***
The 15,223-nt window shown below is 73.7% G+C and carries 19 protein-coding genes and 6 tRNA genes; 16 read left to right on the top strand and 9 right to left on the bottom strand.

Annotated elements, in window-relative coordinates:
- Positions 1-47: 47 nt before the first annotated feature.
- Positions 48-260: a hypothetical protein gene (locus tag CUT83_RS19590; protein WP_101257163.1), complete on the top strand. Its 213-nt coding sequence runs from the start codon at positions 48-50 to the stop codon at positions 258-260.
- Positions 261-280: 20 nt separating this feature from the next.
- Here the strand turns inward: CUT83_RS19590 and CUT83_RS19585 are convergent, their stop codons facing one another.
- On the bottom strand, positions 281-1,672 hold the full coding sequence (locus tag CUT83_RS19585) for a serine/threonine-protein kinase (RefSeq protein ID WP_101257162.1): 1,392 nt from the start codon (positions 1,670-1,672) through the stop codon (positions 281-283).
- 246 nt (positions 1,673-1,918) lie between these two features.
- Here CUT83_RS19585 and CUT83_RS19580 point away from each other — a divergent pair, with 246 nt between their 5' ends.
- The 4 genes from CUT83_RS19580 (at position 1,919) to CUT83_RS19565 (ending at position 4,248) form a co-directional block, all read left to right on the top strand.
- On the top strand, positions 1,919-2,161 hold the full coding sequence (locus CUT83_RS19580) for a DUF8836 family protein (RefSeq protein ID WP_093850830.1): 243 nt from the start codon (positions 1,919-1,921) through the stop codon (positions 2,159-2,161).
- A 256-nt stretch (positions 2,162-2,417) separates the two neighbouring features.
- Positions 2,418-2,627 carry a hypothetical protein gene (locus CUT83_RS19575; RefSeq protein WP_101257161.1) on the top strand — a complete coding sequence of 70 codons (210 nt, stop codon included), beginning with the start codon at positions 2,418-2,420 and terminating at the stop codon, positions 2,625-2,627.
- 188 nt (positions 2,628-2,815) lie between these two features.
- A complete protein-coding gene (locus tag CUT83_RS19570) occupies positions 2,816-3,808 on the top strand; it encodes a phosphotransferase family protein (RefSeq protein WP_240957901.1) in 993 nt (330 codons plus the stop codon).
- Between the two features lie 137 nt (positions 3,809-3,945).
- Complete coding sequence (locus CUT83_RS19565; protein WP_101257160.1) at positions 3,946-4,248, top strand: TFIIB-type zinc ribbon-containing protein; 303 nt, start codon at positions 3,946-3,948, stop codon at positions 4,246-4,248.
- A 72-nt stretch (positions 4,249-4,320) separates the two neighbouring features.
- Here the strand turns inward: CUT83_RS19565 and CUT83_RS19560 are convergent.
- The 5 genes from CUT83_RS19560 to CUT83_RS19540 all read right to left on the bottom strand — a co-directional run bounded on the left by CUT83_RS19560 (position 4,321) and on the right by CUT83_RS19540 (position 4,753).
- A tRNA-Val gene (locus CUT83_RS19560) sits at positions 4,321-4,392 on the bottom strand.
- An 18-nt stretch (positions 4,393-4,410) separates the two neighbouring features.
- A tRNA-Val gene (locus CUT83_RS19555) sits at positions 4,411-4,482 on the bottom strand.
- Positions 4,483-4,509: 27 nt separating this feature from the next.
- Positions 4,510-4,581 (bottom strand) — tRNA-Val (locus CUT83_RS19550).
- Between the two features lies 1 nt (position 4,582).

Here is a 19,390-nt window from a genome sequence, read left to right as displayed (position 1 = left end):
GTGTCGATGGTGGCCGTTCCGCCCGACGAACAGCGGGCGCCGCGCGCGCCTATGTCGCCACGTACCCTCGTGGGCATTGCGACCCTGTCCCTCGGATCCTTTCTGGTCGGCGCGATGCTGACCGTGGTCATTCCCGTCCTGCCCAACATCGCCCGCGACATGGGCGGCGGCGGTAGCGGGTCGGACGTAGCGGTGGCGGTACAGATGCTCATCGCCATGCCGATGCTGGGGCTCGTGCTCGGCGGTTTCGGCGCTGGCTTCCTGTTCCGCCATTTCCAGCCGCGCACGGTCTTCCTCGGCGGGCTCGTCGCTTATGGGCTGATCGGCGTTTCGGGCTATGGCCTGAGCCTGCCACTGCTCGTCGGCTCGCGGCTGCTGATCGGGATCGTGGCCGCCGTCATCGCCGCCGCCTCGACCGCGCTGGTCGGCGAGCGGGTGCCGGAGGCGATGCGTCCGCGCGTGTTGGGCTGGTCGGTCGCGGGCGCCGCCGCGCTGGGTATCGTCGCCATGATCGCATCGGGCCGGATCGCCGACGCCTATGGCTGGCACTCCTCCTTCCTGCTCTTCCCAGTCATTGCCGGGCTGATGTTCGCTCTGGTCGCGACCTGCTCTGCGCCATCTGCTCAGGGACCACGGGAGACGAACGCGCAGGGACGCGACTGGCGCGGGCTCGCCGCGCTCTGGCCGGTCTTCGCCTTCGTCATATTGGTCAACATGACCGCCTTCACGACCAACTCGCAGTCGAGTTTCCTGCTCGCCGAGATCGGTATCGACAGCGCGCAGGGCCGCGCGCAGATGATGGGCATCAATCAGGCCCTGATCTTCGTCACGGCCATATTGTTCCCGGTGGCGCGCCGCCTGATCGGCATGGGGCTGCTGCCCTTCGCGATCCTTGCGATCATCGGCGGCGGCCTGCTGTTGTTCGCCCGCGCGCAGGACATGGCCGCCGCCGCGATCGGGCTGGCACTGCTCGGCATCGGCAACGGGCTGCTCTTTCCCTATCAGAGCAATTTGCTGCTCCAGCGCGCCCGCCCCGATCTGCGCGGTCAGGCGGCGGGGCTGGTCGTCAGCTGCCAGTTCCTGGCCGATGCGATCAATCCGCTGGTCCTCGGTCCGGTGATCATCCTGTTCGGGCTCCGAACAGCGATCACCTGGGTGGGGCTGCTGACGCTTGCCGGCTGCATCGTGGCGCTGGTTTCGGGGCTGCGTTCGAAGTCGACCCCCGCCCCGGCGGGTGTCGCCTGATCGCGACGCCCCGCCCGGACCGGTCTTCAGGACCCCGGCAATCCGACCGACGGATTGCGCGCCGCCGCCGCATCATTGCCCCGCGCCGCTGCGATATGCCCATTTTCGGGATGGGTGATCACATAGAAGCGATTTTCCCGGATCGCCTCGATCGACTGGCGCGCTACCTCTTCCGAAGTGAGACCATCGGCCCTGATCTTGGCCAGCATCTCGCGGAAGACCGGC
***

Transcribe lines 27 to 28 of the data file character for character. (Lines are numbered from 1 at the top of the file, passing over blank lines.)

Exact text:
Here is a 19,390-nt window from a genome sequence, read left to right as displayed (position 1 = left end):
GTGTCGATGGTGGCCGTTCCGCCCGACGAACAGCGGGCGCCGCGCGCGCCTATGTCGCCACGTACCCTCGTGGGCATTGCGACCCTGTCCCTCGGATCCTTTCTGGTCGGCGCGATGCTGACCGTGGTCATTCCCGTCCTGCCCAACATCGCCCGCGACATGGGCGGCGGCGGTAGCGGGTCGGACGTAGCGGTGGCGGTACAGATGCTCATCGCCATGCCGATGCTGGGGCTCGTGCTCGGCGGTTTCGGCGCTGGCTTCCTGTTCCGCCATTTCCAGCCGCGCACGGTCTTCCTCGGCGGGCTCGTCGCTTATGGGCTGATCGGCGTTTCGGGCTATGGCCTGAGCCTGCCACTGCTCGTCGGCTCGCGGCTGCTGATCGGGATCGTGGCCGCCGTCATCGCCGCCGCCTCGACCGCGCTGGTCGGCGAGCGGGTGCCGGAGGCGATGCGTCCGCGCGTGTTGGGCTGGTCGGTCGCGGGCGCCGCCGCGCTGGGTATCGTCGCCATGATCGCATCGGGCCGGATCGCCGACGCCTATGGCTGGCACTCCTCCTTCCTGCTCTTCCCAGTCATTGCCGGGCTGATGTTCGCTCTGGTCGCGACCTGCTCTGCGCCATCTGCTCAGGGACCACGGGAGACGAACGCGCAGGGACGCGACTGGCGCGGGCTCGCCGCGCTCTGGCCGGTCTTCGCCTTCGTCATATTGGTCAACATGACCGCCTTCACGACCAACTCGCAGTCGAGTTTCCTGCTCGCCGAGATCGGTATCGACAGCGCGCAGGGCCGCGCGCAGATGATGGGCATCAATCAGGCCCTGATCTTCGTCACGGCCATATTGTTCCCGGTGGCGCGCCGCCTGATCGGCATGGGGCTGCTGCCCTTCGCGATCCTTGCGATCATCGGCGGCGGCCTGCTGTTGTTCGCCCGCGCGCAGGACATGGCCGCCGCCGCGATCGGGCTGGCACTGCTCGGCATCGGCAACGGGCTGCTCTTTCCCTATCAGAGCAATTTGCTGCTCCAGCGCGCCCGCCCCGATCTGCGCGGTCAGGCGGCGGGGCTGGTCGTCAGCTGCCAGTTCCTGGCCGATGCGATCAATCCGCTGGTCCTCGGTCCGGTGATCATCCTGTTCGGGCTCCGAACAGCGATCACCTGGGTGGGGCTGCTGACGCTTGCCGGCTGCATCGTGGCGCTGGTTTCGGGGCTGCGTTCGAAGTCGACCCCCGCCCCGGCGGGTGTCGCCTGATCGCGACGCCCCGCCCGGACCGGTCTTCAGGACCCCGGCAATCCGACCGACGGATTGCGCGCCGCCGCCGCATCATTGCCCCGCGCCGCTGCGATATGCCCATTTTCGGGATGGGTGATCACATAGAAGCGATTTTCCCGGATCGCCTCGATCGACTGGCGCGCTACCTCTTCCGAAGTGAGACCATCGGCCCTGATCTTGGCCAGCATCTCGCGGAAGACCGGC